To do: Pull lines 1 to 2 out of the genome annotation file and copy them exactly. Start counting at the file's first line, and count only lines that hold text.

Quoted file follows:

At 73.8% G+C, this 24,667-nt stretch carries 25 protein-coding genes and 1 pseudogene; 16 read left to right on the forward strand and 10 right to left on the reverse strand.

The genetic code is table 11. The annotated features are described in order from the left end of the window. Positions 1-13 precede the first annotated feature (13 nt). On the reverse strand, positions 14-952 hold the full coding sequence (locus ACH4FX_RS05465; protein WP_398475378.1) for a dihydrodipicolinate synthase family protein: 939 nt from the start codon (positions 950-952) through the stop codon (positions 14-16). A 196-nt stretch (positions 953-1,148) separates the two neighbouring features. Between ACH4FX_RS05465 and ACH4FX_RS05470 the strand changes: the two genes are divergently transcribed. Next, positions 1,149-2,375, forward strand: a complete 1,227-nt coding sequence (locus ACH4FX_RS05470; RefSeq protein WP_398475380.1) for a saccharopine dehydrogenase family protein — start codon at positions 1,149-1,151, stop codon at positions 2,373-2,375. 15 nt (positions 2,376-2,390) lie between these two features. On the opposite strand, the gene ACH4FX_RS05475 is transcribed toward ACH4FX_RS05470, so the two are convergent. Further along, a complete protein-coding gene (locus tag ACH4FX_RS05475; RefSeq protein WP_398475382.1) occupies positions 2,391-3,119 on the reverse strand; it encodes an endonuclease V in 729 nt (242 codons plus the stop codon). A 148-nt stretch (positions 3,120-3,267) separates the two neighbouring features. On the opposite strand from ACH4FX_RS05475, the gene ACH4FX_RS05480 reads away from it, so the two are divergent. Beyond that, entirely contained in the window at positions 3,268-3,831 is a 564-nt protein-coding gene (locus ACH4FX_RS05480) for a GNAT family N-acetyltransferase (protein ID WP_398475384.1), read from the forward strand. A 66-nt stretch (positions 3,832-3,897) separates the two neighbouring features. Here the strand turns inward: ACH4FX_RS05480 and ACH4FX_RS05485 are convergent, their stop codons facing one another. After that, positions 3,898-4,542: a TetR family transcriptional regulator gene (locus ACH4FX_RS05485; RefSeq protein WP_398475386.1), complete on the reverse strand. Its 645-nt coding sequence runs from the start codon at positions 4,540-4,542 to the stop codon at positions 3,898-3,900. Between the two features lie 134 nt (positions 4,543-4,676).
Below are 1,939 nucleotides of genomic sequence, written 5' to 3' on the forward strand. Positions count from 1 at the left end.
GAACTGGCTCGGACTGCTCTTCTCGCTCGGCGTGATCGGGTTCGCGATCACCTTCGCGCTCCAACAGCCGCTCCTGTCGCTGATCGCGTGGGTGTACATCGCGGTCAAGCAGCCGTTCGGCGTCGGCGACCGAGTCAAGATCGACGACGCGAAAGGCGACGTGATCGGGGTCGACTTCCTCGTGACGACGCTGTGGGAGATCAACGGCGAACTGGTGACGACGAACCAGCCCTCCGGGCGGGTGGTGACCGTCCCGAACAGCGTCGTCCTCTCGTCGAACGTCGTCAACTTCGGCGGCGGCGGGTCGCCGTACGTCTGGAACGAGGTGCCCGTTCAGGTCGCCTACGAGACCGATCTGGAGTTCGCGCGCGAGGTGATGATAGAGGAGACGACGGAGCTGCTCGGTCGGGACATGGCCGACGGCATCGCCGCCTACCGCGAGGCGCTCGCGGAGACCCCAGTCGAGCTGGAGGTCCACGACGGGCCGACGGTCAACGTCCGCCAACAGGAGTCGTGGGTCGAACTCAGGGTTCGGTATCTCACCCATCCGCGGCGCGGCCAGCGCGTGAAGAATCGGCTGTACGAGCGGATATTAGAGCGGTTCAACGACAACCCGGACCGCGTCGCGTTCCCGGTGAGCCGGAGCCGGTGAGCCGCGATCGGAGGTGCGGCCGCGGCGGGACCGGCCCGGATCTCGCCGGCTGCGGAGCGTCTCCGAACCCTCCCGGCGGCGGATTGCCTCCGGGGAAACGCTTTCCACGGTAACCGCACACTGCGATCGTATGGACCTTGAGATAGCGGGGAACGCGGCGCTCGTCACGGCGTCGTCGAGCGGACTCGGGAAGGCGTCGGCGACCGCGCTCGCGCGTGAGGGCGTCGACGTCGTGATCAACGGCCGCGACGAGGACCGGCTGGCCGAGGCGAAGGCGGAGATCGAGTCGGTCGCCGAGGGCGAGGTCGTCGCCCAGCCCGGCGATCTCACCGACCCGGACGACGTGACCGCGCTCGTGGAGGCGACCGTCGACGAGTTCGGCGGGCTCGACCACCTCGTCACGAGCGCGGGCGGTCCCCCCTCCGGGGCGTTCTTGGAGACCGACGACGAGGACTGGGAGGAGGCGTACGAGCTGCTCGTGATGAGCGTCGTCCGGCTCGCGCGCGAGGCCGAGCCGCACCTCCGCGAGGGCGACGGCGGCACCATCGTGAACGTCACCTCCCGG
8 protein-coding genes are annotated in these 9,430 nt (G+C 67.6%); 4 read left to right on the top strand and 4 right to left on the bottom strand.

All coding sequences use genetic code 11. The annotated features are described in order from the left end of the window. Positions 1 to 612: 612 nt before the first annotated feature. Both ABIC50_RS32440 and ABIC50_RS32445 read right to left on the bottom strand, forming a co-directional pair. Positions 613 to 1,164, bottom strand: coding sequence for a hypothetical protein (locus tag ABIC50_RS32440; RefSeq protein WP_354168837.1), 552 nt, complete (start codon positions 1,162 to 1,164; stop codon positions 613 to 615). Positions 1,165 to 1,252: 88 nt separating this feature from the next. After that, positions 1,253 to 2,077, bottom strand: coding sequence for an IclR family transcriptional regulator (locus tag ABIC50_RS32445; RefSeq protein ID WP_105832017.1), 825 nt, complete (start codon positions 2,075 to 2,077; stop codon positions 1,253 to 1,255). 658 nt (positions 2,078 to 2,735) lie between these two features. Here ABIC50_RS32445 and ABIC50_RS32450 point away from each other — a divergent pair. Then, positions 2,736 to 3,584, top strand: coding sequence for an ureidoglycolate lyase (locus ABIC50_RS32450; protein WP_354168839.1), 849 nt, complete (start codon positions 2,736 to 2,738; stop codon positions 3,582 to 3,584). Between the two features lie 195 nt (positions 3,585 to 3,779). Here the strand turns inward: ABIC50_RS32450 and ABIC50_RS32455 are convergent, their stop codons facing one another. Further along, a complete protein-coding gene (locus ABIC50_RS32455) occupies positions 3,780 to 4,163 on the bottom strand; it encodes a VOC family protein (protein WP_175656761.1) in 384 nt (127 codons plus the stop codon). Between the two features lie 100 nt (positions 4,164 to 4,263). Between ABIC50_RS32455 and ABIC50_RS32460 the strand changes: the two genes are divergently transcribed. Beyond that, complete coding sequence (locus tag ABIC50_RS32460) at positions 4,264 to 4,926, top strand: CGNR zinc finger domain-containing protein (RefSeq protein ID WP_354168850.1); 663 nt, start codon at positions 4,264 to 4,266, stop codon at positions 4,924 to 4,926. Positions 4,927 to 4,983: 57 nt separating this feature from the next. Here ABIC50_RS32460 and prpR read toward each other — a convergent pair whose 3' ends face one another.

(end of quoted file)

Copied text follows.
At 73.8% G+C, this 24,667-nt stretch carries 25 protein-coding genes and 1 pseudogene; 16 read left to right on the forward strand and 10 right to left on the reverse strand.

The genetic code is table 11. The annotated features are described in order from the left end of the window. Positions 1-13 precede the first annotated feature (13 nt). On the reverse strand, positions 14-952 hold the full coding sequence (locus ACH4FX_RS05465; protein WP_398475378.1) for a dihydrodipicolinate synthase family protein: 939 nt from the start codon (positions 950-952) through the stop codon (positions 14-16). A 196-nt stretch (positions 953-1,148) separates the two neighbouring features. Between ACH4FX_RS05465 and ACH4FX_RS05470 the strand changes: the two genes are divergently transcribed. Next, positions 1,149-2,375, forward strand: a complete 1,227-nt coding sequence (locus ACH4FX_RS05470; RefSeq protein WP_398475380.1) for a saccharopine dehydrogenase family protein — start codon at positions 1,149-1,151, stop codon at positions 2,373-2,375. 15 nt (positions 2,376-2,390) lie between these two features. On the opposite strand, the gene ACH4FX_RS05475 is transcribed toward ACH4FX_RS05470, so the two are convergent. Further along, a complete protein-coding gene (locus tag ACH4FX_RS05475; RefSeq protein WP_398475382.1) occupies positions 2,391-3,119 on the reverse strand; it encodes an endonuclease V in 729 nt (242 codons plus the stop codon). A 148-nt stretch (positions 3,120-3,267) separates the two neighbouring features. On the opposite strand from ACH4FX_RS05475, the gene ACH4FX_RS05480 reads away from it, so the two are divergent. Beyond that, entirely contained in the window at positions 3,268-3,831 is a 564-nt protein-coding gene (locus ACH4FX_RS05480) for a GNAT family N-acetyltransferase (protein ID WP_398475384.1), read from the forward strand. A 66-nt stretch (positions 3,832-3,897) separates the two neighbouring features. Here the strand turns inward: ACH4FX_RS05480 and ACH4FX_RS05485 are convergent, their stop codons facing one another. After that, positions 3,898-4,542: a TetR family transcriptional regulator gene (locus ACH4FX_RS05485; RefSeq protein WP_398475386.1), complete on the reverse strand. Its 645-nt coding sequence runs from the start codon at positions 4,540-4,542 to the stop codon at positions 3,898-3,900. Between the two features lie 134 nt (positions 4,543-4,676).